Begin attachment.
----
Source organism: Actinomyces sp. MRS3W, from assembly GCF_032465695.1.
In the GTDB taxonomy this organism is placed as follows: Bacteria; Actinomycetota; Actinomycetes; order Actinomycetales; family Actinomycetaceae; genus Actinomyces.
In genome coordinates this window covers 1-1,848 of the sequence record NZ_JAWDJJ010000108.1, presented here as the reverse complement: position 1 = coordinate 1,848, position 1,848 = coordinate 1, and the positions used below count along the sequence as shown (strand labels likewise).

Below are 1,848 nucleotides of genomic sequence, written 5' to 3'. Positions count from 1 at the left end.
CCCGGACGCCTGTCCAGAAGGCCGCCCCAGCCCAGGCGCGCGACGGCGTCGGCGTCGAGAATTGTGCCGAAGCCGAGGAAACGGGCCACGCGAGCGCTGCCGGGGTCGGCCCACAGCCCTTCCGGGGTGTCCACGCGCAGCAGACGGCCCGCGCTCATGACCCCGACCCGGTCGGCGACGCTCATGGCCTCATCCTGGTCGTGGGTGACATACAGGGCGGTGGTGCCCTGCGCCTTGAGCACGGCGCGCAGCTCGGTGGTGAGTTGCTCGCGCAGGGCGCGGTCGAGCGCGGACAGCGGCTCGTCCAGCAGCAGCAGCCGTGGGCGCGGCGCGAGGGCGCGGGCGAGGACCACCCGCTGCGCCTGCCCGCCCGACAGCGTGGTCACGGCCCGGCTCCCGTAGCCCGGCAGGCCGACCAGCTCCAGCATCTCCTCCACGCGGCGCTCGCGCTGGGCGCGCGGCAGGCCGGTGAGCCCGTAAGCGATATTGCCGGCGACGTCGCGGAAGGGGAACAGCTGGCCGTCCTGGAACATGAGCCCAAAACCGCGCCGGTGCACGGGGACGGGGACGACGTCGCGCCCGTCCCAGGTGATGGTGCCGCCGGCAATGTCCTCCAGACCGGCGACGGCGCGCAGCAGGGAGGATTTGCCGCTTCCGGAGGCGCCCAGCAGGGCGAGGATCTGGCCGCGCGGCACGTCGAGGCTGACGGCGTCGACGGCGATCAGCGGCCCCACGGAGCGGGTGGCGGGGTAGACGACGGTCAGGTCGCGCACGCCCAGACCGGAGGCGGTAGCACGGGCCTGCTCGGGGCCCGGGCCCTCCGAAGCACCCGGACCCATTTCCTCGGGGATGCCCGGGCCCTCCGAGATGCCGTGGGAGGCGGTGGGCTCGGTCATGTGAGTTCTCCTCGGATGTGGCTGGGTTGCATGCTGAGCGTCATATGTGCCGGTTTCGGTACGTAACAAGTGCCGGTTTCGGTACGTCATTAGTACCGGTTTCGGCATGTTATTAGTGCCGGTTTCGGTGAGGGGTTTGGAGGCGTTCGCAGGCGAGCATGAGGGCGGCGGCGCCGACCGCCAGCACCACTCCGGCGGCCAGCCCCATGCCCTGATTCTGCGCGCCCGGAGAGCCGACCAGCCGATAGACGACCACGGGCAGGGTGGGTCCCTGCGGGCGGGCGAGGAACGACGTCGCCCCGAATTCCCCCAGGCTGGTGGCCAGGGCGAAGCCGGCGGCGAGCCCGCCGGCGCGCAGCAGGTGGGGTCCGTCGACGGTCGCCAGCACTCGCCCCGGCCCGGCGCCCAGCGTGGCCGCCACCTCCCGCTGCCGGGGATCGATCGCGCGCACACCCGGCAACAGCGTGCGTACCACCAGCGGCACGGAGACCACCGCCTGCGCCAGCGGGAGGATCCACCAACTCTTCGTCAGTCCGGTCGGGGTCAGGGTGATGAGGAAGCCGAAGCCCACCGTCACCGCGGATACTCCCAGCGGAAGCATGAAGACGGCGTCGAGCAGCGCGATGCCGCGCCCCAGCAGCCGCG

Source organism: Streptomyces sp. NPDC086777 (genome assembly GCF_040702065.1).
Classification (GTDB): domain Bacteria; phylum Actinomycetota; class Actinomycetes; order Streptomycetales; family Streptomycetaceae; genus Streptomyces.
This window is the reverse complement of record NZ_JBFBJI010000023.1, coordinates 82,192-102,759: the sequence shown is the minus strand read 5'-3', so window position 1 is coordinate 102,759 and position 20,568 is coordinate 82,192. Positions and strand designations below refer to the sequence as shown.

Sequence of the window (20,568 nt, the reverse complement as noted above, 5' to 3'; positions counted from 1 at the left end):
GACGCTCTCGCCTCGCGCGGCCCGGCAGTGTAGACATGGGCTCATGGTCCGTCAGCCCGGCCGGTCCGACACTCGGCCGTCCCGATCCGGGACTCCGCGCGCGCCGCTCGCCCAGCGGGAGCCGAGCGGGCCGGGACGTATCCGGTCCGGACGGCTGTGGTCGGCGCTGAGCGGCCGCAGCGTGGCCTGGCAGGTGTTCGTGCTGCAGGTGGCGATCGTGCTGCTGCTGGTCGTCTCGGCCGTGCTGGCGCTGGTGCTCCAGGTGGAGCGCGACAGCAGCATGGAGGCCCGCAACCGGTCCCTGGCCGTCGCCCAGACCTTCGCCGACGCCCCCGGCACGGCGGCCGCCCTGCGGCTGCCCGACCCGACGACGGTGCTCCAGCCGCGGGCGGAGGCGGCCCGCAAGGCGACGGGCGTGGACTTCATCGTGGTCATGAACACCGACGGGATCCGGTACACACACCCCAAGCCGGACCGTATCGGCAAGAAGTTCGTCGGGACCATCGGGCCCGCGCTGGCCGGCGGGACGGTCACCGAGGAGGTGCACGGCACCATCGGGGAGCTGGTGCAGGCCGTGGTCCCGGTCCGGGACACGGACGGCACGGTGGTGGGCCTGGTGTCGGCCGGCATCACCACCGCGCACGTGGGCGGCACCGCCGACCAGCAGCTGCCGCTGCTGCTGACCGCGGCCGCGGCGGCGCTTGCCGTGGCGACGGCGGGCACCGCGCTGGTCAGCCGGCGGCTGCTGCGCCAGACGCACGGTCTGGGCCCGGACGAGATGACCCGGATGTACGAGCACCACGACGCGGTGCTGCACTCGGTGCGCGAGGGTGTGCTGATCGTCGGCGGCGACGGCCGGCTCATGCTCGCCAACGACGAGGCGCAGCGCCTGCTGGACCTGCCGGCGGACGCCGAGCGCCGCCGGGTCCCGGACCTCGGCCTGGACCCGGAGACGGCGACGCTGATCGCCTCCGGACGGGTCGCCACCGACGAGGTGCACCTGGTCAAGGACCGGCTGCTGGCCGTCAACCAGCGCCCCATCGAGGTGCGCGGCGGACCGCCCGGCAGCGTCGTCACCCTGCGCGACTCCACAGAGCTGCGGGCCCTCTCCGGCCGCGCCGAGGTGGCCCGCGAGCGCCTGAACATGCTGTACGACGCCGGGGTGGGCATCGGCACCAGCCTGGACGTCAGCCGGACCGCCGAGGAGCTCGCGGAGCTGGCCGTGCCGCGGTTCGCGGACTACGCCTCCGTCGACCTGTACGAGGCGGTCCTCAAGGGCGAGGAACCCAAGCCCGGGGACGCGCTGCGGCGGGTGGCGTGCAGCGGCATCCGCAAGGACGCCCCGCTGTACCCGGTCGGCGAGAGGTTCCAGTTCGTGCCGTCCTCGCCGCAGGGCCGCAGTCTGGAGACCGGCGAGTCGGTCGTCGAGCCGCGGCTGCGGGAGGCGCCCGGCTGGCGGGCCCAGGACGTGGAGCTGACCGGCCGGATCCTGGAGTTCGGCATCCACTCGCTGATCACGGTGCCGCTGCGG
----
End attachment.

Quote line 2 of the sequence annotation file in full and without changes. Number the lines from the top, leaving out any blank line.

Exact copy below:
In the GTDB taxonomy this organism is placed as follows: Bacteria; Actinomycetota; Actinomycetes; order Actinomycetales; family Actinomycetaceae; genus Actinomyces.